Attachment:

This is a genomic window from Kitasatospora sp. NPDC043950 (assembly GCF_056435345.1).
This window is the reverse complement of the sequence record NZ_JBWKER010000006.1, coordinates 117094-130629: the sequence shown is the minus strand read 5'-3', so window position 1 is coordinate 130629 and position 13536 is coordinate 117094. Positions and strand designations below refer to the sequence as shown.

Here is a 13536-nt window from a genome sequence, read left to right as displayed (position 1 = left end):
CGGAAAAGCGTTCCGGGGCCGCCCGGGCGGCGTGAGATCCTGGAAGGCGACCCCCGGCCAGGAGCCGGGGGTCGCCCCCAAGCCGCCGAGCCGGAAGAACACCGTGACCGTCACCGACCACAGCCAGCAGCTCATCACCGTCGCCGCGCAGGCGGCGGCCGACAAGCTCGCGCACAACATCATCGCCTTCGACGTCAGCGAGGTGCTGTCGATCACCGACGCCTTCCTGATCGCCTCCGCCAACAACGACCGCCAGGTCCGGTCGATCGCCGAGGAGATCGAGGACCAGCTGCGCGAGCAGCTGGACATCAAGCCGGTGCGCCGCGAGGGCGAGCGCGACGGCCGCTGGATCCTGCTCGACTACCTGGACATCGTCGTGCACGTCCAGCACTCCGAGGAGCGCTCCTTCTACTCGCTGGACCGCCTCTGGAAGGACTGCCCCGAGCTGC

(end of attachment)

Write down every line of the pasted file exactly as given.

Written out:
This is a genomic window from Kitasatospora sp. NPDC043950 (assembly GCF_056435345.1).
This window is the reverse complement of the sequence record NZ_JBWKER010000006.1, coordinates 117094-130629: the sequence shown is the minus strand read 5'-3', so window position 1 is coordinate 130629 and position 13536 is coordinate 117094. Positions and strand designations below refer to the sequence as shown.

Here is a 13536-nt window from a genome sequence, read left to right as displayed (position 1 = left end):
CGGAAAAGCGTTCCGGGGCCGCCCGGGCGGCGTGAGATCCTGGAAGGCGACCCCCGGCCAGGAGCCGGGGGTCGCCCCCAAGCCGCCGAGCCGGAAGAACACCGTGACCGTCACCGACCACAGCCAGCAGCTCATCACCGTCGCCGCGCAGGCGGCGGCCGACAAGCTCGCGCACAACATCATCGCCTTCGACGTCAGCGAGGTGCTGTCGATCACCGACGCCTTCCTGATCGCCTCCGCCAACAACGACCGCCAGGTCCGGTCGATCGCCGAGGAGATCGAGGACCAGCTGCGCGAGCAGCTGGACATCAAGCCGGTGCGCCGCGAGGGCGAGCGCGACGGCCGCTGGATCCTGCTCGACTACCTGGACATCGTCGTGCACGTCCAGCACTCCGAGGAGCGCTCCTTCTACTCGCTGGACCGCCTCTGGAAGGACTGCCCCGAGCTGC